The Washington Post has a pair of front-page articles coming out tomorrow on the judiciary: one that shows why federal judges are important, and another that shows why Obama will likely remake the federal bench to Democrats’ liking.
Although Republican control will probably persist on a majority of appellate courts for at least several years, some experts say that by the end of Obama’s term, he and the Democratic Congress will flip the 56 percent majority Republican nominees now exert over those highly influential bodies.
“Obama has a huge opportunity,” said Arthur Hellman, a University of Pittsburgh law professor who is an authority on federal courts. “In a very short time, significant segments of the appellate courts, which are the final authority in all but a tiny handful of cases, will be dominated by Democratic nominees.”
I think they’re deliberately trying to depress me.
The extended entry shows how the Post distorts the facts of a case used to bolster its argument about the significance of judges.
In one of the stories, the Post tries to show the effect Republican judges have by describing a case as follows:
Arnold was arrested in 2002 after his girlfriend’s daughter called 911 to say he threatened to shoot her. Arnold, a high school dropout, had spent a good portion of his adult life behind bars after convictions at age 19 for assault, at 22 for grand larceny and at 24 for murder.
His arrest for possessing a handgun — found under the front seat of a car used by Arnold and his girlfriend — occurred four months after he left prison. At trial, however, prosecutors presented no evidence that the gun was his, and the daughter’s accusations to police were admitted at trial even though she refused to testify. She told a private investigator that Arnold had no gun, but that recantation was never disclosed to the jury.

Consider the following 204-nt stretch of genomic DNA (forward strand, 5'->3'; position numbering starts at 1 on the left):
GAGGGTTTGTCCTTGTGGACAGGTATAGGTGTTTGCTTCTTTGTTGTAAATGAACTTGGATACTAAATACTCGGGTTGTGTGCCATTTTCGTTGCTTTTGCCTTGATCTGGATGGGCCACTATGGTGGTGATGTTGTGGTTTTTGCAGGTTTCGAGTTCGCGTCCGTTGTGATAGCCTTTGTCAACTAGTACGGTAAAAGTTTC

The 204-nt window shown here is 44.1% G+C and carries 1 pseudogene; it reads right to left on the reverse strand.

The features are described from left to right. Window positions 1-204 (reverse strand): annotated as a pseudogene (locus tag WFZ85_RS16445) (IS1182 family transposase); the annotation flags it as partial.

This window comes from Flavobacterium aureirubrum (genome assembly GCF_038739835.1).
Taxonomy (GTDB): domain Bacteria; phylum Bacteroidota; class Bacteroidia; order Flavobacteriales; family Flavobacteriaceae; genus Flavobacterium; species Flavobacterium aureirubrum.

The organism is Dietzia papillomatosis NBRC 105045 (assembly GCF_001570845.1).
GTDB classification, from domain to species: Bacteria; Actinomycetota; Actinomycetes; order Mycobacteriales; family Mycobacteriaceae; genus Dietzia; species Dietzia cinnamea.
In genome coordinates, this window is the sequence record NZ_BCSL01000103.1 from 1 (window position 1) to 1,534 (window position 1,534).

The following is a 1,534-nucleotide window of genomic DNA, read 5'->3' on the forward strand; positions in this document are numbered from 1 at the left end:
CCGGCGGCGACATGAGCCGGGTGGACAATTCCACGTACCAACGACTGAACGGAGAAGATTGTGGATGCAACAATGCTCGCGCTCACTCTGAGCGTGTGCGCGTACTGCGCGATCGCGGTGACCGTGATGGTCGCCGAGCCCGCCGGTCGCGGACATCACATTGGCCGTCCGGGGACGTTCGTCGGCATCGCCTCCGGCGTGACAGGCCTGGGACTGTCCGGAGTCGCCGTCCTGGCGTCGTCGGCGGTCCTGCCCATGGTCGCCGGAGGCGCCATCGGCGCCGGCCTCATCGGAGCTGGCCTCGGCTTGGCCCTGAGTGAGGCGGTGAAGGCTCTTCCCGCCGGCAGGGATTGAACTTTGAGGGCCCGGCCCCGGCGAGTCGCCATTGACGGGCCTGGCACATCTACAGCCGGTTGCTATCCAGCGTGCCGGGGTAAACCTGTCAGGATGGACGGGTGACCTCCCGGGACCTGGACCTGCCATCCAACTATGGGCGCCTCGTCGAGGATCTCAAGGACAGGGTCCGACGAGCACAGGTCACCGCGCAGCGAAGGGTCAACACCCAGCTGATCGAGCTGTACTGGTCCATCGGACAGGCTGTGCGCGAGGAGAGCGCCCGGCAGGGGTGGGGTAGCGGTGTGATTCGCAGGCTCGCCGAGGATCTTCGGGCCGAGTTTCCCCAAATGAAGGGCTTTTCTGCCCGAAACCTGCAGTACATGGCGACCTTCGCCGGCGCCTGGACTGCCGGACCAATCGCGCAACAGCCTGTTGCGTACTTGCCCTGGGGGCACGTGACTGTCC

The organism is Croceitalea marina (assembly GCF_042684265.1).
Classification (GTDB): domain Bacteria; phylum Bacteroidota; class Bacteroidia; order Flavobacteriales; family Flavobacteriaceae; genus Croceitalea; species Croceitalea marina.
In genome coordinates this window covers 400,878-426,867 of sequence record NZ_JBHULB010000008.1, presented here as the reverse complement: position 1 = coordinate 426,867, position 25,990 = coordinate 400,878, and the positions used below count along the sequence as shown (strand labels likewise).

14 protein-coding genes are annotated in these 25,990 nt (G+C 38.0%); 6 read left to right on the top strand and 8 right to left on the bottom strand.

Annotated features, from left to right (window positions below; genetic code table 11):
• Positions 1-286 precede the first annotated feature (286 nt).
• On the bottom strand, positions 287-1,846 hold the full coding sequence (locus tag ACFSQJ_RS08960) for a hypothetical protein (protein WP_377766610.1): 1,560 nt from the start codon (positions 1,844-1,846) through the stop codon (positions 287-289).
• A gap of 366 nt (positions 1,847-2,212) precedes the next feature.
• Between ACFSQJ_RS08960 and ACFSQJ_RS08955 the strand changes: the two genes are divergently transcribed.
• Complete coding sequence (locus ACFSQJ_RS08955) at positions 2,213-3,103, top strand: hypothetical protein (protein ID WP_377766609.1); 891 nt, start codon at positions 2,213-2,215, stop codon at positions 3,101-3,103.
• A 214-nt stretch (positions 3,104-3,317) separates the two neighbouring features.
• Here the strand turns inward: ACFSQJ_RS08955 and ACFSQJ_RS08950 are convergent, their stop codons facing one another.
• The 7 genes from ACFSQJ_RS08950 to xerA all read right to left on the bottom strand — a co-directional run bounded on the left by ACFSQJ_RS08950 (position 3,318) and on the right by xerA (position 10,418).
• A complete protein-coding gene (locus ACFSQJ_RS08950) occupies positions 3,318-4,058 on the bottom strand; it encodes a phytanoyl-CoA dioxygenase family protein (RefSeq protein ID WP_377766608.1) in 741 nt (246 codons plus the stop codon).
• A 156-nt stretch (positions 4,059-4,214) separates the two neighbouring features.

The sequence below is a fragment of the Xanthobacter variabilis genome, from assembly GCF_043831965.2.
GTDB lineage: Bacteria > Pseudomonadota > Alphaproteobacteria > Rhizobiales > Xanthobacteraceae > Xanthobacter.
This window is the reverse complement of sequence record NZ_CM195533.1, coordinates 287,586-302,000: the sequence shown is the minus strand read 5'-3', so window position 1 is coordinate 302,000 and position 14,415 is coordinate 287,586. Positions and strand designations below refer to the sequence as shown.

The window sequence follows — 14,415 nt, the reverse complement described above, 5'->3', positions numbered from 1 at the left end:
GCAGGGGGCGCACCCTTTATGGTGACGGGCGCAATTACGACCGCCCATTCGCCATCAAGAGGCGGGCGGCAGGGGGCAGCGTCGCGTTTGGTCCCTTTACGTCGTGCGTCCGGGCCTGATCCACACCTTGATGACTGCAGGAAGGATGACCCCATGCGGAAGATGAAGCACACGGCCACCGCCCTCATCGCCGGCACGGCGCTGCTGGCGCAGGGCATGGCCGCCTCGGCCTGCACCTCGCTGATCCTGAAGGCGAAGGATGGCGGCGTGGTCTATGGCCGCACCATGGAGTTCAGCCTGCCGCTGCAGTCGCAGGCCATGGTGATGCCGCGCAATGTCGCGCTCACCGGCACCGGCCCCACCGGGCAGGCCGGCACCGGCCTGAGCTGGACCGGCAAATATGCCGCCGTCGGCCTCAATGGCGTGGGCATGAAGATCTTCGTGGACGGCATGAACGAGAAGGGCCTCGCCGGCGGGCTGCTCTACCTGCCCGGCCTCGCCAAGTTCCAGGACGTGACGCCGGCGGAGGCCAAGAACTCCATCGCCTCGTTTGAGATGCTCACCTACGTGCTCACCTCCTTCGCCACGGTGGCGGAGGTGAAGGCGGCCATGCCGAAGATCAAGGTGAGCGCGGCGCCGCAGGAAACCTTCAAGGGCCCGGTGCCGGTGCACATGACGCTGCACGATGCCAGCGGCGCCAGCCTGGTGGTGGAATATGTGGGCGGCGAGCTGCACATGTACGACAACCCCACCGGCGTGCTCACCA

Sutton was initially outvoted on a panel when one other Republican appointee and Karen Nelson Moore, a Democratic appointee, said Arnold’s conviction was unjust.
“I finally got justice — that’s what I thought,” Arnold said in a telephone call from prison.
Then the government appealed. Sutton wrote the en banc majority opinion, which in reversing the verdict said the evidentiary issues were not particularly egregious mistakes and did not seriously affect the trial’s fairness.
“We cannot overturn the jury’s decision merely because it had to draw reasonable inferences” rather than rely on direct proof, Sutton said.
But Moore, a former law professor who once clerked for Supreme Court Justice Harry A. Blackmun, wrote an impassioned dissent that was joined by three other Democratic appointees. They concluded that the jury had an absolute right to know that the daughter withdrew her accusation and that, as a result, Arnold should have been acquitted.
Let’s look at the actual decision, with a particular focus on the Post‘s claim that “prosecutors presented no evidence” that the gun was the defendant’s. Here are some quotations from the majority opinion (.pdf file):